• Farfarout is a tiny object that’s 140 AU away (one AU is the distance from the Earth to the sun).
• The previous furthest known object in our solar system, called simply Farout, was only 120 AU from here.
• Farfarout’s orbit could reveal secrets of the outer solar system—including whether there’s an unknown Planet Nine out there.
The universe has a way of surprising even its most ardent observers.
Scott Sheppard, an astronomer at the Carnegie Institution for Science in Washington, D.C., was scheduled to give a lecture on what was the furthest known object in the solar system. And then, just a day before his scheduled talk, he discovered an even further one.
“This is hot off the presses,” Shepard said on February 21. “Yesterday it snowed so I had nothing to do, so I went looking through some of our data.” And then, aha.
The newly discovered object is called, appropriately, Farfarout. It replaces Farout as the furthest known object in our solar system. The previous record holder orbited the sun at about 120 AU (one AU, or astronomical unit, is the distance from the Earth to the sun). Farfarout is a stunning 140 AU away.
Objects at this distance lie within the Kuiper Belt and are known as Kuiper Belt Objects (KBOs). The nearest familiar object to FarFarOut is Pluto, which is vast in comparison. Pluto is 1,400 miles (2,380 km) wide, while FarFarOut is made up of two lobes, each of them between 6 and 9 miles (10-15) wide.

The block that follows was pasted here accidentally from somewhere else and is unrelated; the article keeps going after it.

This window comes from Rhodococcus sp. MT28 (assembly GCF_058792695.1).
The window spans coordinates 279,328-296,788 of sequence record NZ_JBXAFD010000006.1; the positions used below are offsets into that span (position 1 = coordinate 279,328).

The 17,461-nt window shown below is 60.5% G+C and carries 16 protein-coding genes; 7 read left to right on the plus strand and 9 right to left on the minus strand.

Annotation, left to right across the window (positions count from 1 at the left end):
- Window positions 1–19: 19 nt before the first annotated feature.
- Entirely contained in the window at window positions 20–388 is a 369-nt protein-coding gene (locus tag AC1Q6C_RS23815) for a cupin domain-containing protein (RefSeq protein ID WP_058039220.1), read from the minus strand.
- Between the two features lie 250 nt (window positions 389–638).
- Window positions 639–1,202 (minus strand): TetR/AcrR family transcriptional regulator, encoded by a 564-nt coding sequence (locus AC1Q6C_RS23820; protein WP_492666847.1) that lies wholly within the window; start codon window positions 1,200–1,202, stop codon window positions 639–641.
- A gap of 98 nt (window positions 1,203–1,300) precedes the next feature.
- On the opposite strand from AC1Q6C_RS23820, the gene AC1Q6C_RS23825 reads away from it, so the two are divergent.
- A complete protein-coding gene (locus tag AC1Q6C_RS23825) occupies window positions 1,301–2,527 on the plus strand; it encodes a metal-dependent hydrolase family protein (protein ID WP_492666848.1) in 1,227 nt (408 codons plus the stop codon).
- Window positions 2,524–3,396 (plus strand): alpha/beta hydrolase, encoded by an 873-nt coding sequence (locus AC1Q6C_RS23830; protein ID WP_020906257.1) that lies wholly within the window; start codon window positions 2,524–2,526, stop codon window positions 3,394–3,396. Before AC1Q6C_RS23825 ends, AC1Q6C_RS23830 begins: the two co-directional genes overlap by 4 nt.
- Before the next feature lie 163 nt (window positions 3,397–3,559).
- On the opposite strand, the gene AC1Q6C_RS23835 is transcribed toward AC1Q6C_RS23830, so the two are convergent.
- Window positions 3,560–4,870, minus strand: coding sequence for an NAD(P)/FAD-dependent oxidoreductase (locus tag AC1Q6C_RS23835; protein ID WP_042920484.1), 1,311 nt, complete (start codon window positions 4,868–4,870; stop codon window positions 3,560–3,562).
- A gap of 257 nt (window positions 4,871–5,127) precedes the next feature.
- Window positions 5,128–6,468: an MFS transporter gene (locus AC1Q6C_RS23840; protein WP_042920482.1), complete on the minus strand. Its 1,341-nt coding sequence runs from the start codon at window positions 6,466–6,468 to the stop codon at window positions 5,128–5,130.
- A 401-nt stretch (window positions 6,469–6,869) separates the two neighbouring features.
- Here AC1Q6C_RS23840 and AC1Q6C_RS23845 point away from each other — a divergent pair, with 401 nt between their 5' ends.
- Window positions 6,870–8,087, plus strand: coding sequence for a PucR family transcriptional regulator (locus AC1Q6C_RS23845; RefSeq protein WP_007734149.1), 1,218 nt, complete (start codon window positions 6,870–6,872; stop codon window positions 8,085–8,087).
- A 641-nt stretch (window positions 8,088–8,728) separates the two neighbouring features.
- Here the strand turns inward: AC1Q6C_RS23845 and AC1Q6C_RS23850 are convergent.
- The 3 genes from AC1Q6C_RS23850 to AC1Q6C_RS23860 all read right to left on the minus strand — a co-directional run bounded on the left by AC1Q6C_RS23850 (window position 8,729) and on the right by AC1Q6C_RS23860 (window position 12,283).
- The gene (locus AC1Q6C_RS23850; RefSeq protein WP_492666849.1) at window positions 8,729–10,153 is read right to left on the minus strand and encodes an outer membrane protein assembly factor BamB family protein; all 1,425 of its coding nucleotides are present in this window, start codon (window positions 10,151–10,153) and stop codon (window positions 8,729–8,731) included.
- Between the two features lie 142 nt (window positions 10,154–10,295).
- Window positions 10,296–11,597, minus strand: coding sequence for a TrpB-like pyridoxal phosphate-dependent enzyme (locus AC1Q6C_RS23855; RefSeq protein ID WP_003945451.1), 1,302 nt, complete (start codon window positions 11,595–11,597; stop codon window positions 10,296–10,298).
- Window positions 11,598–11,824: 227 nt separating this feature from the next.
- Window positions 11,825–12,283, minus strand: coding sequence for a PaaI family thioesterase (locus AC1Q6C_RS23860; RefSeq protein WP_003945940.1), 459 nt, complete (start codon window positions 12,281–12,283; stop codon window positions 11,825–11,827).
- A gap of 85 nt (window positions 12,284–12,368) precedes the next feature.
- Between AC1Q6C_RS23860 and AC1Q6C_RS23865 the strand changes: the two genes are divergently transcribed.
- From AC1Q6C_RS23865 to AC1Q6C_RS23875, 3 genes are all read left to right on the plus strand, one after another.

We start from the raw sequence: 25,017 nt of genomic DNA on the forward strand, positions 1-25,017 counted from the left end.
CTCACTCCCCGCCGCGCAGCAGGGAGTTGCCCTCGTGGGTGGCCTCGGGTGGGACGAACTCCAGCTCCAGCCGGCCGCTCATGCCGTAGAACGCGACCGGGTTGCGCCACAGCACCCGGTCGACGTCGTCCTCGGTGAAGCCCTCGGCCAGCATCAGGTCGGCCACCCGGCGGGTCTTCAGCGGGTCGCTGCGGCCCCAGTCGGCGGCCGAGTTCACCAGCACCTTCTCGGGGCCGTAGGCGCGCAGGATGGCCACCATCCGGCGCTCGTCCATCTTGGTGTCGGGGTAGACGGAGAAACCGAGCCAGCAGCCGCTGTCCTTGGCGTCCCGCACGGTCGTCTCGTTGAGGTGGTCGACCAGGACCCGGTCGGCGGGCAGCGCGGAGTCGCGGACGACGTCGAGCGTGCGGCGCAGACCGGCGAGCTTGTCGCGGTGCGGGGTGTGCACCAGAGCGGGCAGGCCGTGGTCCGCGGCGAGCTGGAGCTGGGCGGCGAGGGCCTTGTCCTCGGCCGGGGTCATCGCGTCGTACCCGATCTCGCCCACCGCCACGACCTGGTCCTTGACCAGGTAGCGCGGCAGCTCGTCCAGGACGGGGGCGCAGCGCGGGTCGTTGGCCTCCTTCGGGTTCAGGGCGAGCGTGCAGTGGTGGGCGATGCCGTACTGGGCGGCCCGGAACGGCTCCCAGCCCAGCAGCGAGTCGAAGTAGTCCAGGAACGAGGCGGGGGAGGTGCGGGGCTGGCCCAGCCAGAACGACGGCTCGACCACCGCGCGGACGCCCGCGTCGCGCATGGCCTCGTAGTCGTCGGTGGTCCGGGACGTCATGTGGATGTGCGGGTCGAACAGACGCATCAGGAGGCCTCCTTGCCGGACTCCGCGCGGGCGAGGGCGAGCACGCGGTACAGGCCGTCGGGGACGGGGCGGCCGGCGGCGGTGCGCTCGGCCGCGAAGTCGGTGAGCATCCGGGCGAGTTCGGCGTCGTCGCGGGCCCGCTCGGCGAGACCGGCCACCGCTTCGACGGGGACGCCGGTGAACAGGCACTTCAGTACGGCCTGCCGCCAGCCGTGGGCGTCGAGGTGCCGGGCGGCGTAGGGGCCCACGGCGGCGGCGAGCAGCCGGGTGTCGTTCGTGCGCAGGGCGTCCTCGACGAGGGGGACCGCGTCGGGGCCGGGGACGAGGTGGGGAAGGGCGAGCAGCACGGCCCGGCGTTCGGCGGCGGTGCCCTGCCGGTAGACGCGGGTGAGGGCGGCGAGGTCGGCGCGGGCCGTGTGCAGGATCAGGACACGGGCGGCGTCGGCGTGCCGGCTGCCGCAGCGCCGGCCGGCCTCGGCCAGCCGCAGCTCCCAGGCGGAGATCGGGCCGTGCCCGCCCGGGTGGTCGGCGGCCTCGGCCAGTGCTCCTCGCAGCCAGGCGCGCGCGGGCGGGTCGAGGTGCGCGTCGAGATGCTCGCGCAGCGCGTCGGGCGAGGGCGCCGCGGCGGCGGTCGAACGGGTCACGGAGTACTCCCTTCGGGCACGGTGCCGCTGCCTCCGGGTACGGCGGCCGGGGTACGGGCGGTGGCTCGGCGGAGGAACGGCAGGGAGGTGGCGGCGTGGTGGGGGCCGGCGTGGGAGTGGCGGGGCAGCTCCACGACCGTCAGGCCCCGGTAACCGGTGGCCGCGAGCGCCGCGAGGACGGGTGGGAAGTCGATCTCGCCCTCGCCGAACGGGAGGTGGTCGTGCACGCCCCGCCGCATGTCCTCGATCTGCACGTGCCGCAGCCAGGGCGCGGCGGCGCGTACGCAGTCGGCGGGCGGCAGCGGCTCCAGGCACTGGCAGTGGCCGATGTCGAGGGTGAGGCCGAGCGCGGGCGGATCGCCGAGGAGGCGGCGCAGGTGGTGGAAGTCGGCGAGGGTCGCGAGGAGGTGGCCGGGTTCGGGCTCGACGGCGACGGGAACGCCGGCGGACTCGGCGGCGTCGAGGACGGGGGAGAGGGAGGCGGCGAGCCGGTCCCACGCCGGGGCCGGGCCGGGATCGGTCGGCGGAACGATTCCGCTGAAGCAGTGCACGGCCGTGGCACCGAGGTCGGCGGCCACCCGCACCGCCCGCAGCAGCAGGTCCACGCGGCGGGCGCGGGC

“This is basically the leftovers from planet formation,” Shepard said in his newly assembled presentation. “The object is probably telling us a lot about how planet formation occurred. Little objects come together and form bigger objects over time, and this is a frozen-in-place formation process.”
Objects like FarFarOut are more than trivia answers. They can hint towards something larger looming in the far reaches of the solar system. Shepard and his team have no idea what FarFarOut’s orbit looks like. But it’s possible that the orbit could be influenced by a still-hypothesized Planet Nine or Planet X, a larger body hidden by the distant Oort cloud. which lies beyond the Kuiper Belt.
Shepard has been looking for Planet Nine for years. It will still take some time to figure out what the deal with FarFarOut is: Shepard estimates that it will take 20 months to get all the necessary data on the object. Who knows what he’ll find between then and now.
Source: The Guardian
Originally posted on Popular Mechanics